At times these can be in the form of regulatory AML reports that specify criticisms, injunctions and even reports to the police. These reports are typically publicly available on their websites, and it’s often required that the reports are displayed on the businesses’ own websites.

If a business is caught not living up to their obligations, it doesn’t necessarily result in a fine. However, the business will rarely be able to avoid penalties or a trip to the metaphorical pillory. For businesses that depend on their good name and reputation, this can be much worse than a fine.


The regulatory agencies can rarely issue fines but they are able to report the company in violation of AML laws to the local police department for criminal financial activities. This then results in a police investigation that can lead to a public trial. However, it’s possible for the agency to issue administrative fines in simple cases where the business admits to wrongdoing.

AML 5: The risk-based approach

The latest directive, AML 5, was passed in 2017 and widely adopted by januar 2020. With this directive we transitioned to a risk-conditional approach to anti-money laundering (AML) precautions – an approach that requires more from businesses’ assessment of their client relations.

Businesses now need to assess the individual risk, from each client, of being used for money laundering or financing of terrorism. Some of the central and fundamental elements in the new AML directive is:

  • Risk assessments
  • Policies
  • Business procedures

It’s all up to the business to develop and implement these requirements. Below, we explain what each element entails. Furthermore, you need to create a description of how you audit and supervise each activity, so you’re certain the law is being upheld.

The risk-based approach results in a much greater focus on verification of identity and ongoing KYC checks.

Risk assessment

Businesses subject to the Anti-Money Laundering Directive have to create risk assessments that identify and evaluate every perceived risk associated with individual clients, products, delivery channels and business activities.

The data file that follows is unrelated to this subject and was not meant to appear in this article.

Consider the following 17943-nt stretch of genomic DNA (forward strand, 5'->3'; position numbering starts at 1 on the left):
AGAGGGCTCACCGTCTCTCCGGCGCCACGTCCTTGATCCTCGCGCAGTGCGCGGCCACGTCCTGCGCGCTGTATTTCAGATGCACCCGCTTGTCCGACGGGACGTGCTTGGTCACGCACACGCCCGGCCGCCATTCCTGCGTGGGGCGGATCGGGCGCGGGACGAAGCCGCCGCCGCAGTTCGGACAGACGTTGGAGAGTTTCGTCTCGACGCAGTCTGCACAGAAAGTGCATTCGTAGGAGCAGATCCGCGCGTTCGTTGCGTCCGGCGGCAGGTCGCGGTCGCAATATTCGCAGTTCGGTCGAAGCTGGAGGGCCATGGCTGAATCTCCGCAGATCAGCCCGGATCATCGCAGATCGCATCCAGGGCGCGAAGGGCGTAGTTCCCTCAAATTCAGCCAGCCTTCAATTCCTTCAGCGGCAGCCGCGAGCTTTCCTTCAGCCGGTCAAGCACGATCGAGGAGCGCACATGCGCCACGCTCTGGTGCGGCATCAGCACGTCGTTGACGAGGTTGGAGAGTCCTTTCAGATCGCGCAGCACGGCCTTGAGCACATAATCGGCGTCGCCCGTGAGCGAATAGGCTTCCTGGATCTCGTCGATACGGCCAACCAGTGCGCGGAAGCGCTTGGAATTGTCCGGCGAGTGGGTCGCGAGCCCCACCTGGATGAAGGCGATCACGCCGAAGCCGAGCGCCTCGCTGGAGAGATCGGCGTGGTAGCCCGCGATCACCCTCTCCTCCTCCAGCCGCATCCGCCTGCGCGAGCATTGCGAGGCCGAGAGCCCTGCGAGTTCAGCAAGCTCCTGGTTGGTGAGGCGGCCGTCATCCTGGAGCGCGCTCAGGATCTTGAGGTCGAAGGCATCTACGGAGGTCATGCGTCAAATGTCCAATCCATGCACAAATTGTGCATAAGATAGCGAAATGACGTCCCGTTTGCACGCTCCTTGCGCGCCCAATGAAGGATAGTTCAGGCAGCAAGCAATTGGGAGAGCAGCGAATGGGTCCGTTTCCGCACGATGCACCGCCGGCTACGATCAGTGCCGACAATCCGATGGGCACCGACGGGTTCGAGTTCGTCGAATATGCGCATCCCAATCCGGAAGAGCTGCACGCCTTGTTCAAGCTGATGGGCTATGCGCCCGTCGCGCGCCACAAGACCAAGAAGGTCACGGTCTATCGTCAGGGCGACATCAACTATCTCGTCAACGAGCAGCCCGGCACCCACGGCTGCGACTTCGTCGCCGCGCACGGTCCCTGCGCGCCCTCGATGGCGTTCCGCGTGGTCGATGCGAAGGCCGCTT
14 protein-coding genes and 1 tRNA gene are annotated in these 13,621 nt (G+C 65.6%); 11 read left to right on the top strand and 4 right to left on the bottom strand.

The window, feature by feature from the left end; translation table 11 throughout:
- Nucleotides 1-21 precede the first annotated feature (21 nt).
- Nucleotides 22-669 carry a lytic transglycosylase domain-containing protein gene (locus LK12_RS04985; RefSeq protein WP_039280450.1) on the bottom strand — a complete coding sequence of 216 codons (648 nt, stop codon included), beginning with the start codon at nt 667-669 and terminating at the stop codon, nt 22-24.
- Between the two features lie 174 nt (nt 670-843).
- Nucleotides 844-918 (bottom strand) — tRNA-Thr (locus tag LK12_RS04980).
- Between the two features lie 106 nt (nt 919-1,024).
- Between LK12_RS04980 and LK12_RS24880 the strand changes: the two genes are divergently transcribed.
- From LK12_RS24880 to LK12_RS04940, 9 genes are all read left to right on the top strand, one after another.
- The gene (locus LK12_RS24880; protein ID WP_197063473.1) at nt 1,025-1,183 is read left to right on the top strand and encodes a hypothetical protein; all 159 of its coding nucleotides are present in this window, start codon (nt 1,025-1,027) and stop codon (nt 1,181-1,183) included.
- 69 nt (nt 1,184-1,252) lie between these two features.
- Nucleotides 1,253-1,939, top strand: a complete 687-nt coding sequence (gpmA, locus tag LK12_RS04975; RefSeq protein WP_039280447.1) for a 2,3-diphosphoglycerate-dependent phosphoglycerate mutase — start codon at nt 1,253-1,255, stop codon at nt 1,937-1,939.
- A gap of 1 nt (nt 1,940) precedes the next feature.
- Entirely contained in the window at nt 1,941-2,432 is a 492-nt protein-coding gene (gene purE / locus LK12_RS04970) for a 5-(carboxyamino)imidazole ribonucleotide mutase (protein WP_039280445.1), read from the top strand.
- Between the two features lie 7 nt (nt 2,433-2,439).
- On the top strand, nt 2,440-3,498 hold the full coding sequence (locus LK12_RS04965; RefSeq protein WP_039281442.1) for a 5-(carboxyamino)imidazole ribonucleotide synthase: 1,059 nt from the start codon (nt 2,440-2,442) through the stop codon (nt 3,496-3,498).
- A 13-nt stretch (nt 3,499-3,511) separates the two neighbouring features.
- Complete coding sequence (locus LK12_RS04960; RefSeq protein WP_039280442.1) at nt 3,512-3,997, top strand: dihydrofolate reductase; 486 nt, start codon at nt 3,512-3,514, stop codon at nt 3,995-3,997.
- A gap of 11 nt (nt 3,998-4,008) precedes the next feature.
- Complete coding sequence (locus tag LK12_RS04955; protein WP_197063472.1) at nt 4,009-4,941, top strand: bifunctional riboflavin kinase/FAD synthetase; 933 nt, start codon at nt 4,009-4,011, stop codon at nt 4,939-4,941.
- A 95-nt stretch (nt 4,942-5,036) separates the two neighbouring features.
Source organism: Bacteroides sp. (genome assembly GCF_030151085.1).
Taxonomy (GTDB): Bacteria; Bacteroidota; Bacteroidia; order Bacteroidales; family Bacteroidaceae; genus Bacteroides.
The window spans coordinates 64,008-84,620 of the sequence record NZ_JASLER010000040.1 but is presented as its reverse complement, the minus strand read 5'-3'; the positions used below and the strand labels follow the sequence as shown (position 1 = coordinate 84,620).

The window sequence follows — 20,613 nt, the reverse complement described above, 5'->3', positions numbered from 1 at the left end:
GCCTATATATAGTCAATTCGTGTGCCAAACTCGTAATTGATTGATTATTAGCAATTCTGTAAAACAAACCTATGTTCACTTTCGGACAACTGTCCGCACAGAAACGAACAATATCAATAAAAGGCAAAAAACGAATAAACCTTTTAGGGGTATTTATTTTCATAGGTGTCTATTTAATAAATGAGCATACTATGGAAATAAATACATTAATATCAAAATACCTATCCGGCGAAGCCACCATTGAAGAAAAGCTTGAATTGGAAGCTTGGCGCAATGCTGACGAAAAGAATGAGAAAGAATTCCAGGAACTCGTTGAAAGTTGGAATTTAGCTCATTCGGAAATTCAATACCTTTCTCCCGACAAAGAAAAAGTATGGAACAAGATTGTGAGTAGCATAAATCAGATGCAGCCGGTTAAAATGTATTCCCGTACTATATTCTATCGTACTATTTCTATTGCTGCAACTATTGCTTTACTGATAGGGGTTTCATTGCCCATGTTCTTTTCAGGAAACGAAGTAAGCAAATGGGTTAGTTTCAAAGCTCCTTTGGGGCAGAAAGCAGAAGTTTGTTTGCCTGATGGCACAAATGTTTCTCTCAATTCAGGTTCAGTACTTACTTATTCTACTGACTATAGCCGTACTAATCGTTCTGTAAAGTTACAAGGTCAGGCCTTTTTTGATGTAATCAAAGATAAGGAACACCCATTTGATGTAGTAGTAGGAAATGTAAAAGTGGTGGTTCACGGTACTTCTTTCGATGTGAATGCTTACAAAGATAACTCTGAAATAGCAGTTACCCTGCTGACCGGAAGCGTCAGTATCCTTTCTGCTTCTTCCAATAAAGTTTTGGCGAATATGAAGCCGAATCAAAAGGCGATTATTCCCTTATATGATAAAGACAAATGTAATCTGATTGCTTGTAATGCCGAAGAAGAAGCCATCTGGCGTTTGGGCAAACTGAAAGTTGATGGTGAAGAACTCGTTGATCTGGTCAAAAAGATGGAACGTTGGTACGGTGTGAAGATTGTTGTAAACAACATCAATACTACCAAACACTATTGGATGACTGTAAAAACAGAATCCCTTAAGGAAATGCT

To create a risk assessment, the business needs to:

  • Consider the risk, from client to client, of being exploited for money laundering or the financing of terrorism. This is also called CDD (Customer Due Diligence).
  • Be able to explain and justify the assessment and precautions to the relevant regulatory agency.
  • Make a Risk Assessment that includes the business’ precautions and safeguards in relation to the prevention of money laundering.

You could, for example, end up concluding that there is an elevated risk connected with clients living abroad. This risk is dependent on which country the client resides. Based on this information you can evaluate whether you need further documentation from the client. For instance, you could demand to see a copy of their passport or birth certificate. If the businesses’ services allow for people or entities to become clients without physical meetings, you can also decide that this requires a need for further documentation.

Risk assessment

Risk assessments are structured approaches wherein you attempt to, objectively and fairly, assess clients individually. That requires differential treatment.


A business’ policies describe their overall appetite for risk. This policy will often include descriptions of:

  • Which types of clients you want to do business with
  • Which types of clients you don’t want to do business with

It will typically be management who outline and develop these policies which are then approved by the board of directors. One of the primary reasons for this is that it forces leaders to acknowledge and actively decide on the risks associated with running the business. In this way no one in the business can acquiesce their responsibilities or wash their hands of wrongdoing if problems arise.

Policies also define the area within which the employees operate without needing constant approval from upper management.

A business’ policies describe their overall approach and capacity for risk. Policies are created by upper management and approved by the board of directors.

Business procedures